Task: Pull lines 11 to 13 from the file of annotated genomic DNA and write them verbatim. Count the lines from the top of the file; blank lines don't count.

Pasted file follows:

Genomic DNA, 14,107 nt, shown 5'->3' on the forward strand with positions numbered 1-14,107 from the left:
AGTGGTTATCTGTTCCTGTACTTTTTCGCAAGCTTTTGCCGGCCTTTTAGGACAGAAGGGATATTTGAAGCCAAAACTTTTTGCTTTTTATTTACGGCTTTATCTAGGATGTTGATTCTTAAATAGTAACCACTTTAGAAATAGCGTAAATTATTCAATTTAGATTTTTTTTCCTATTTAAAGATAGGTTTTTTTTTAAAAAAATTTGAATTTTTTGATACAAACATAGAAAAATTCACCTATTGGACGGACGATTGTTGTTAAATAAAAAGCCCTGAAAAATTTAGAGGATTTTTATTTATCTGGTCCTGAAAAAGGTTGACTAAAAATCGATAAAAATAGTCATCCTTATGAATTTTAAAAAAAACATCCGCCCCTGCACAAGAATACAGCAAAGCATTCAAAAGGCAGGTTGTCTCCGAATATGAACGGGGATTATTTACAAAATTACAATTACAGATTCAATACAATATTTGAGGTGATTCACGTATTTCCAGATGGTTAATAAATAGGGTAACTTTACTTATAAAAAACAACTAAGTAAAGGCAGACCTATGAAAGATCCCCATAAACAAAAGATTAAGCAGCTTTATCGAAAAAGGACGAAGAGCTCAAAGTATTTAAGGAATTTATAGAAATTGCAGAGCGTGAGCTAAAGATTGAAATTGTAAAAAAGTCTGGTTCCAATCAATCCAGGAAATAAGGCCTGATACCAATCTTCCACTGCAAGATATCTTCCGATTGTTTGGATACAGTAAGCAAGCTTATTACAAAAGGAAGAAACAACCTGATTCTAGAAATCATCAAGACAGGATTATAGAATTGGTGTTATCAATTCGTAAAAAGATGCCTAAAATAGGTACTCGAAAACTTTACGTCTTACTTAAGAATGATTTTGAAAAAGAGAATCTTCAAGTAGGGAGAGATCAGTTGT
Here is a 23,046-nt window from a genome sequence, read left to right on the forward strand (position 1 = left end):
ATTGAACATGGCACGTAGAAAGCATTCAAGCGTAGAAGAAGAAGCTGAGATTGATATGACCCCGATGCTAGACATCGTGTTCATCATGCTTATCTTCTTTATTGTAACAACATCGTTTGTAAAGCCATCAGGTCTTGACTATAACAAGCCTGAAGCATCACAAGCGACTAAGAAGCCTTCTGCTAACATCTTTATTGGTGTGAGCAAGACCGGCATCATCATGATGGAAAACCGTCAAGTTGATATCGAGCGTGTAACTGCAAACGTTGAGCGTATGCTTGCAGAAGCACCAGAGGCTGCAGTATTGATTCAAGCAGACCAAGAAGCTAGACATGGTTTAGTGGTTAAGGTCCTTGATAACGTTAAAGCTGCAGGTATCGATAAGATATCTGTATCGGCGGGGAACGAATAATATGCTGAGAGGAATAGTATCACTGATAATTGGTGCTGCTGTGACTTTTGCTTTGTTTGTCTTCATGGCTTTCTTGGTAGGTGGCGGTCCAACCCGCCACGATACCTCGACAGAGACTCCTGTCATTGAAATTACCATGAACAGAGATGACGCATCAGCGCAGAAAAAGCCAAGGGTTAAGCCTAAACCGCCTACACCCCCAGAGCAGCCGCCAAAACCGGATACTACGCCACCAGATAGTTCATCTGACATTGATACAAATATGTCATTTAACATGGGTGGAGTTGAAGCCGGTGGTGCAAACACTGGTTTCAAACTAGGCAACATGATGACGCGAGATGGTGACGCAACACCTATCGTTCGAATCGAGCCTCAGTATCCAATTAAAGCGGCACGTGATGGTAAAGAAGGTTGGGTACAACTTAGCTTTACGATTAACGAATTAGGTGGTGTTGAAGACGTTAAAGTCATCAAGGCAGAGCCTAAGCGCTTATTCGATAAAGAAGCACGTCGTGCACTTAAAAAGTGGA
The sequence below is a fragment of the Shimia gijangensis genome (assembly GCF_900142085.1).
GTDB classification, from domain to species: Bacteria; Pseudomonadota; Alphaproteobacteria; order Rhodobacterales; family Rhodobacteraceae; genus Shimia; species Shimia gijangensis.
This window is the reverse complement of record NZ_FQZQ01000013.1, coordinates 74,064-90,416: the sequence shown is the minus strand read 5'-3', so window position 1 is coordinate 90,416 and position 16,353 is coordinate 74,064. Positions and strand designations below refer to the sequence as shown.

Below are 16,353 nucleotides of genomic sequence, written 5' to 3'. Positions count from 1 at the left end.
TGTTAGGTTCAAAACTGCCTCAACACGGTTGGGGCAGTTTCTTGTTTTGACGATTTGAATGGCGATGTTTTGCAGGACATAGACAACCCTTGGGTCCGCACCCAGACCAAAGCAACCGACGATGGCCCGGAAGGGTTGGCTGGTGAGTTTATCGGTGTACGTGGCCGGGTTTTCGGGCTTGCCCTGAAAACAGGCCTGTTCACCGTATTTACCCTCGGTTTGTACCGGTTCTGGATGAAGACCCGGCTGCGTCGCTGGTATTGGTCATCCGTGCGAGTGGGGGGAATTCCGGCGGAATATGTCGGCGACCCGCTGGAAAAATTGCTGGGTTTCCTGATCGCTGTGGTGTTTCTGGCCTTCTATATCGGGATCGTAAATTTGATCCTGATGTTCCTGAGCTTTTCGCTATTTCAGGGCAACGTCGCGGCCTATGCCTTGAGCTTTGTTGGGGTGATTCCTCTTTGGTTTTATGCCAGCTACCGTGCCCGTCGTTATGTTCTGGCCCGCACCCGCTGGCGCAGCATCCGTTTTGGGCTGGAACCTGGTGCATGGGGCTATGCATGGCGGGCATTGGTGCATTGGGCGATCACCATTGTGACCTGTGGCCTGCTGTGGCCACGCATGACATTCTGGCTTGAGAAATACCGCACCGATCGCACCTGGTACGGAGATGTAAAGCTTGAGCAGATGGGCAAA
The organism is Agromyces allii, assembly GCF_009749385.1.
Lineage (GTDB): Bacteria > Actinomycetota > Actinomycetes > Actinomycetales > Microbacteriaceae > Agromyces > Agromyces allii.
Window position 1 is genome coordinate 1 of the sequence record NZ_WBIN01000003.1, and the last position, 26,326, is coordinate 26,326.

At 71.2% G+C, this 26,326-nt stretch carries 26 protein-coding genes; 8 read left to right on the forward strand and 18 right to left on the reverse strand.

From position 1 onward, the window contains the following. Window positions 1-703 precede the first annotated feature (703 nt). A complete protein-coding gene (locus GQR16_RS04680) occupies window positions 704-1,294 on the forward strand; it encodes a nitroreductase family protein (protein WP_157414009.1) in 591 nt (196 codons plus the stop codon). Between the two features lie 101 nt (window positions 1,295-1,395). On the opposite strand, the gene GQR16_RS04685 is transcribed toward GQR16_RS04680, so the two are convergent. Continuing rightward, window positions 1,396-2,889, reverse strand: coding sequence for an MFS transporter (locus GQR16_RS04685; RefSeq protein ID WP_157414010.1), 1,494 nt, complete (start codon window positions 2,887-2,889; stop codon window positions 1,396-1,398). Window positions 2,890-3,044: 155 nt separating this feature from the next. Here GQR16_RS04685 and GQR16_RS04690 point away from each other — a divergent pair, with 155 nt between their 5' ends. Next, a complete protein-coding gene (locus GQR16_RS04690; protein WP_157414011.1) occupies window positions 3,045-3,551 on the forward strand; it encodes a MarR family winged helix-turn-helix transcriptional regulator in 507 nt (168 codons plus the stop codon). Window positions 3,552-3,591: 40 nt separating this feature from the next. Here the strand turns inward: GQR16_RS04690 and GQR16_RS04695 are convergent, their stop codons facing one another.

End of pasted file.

Lineage (GTDB): Bacteria > Actinomycetota > Actinomycetes > Actinomycetales > Microbacteriaceae > Agromyces > Agromyces allii.
Window position 1 is genome coordinate 1 of the sequence record NZ_WBIN01000003.1, and the last position, 26,326, is coordinate 26,326.

At 71.2% G+C, this 26,326-nt stretch carries 26 protein-coding genes; 8 read left to right on the forward strand and 18 right to left on the reverse strand.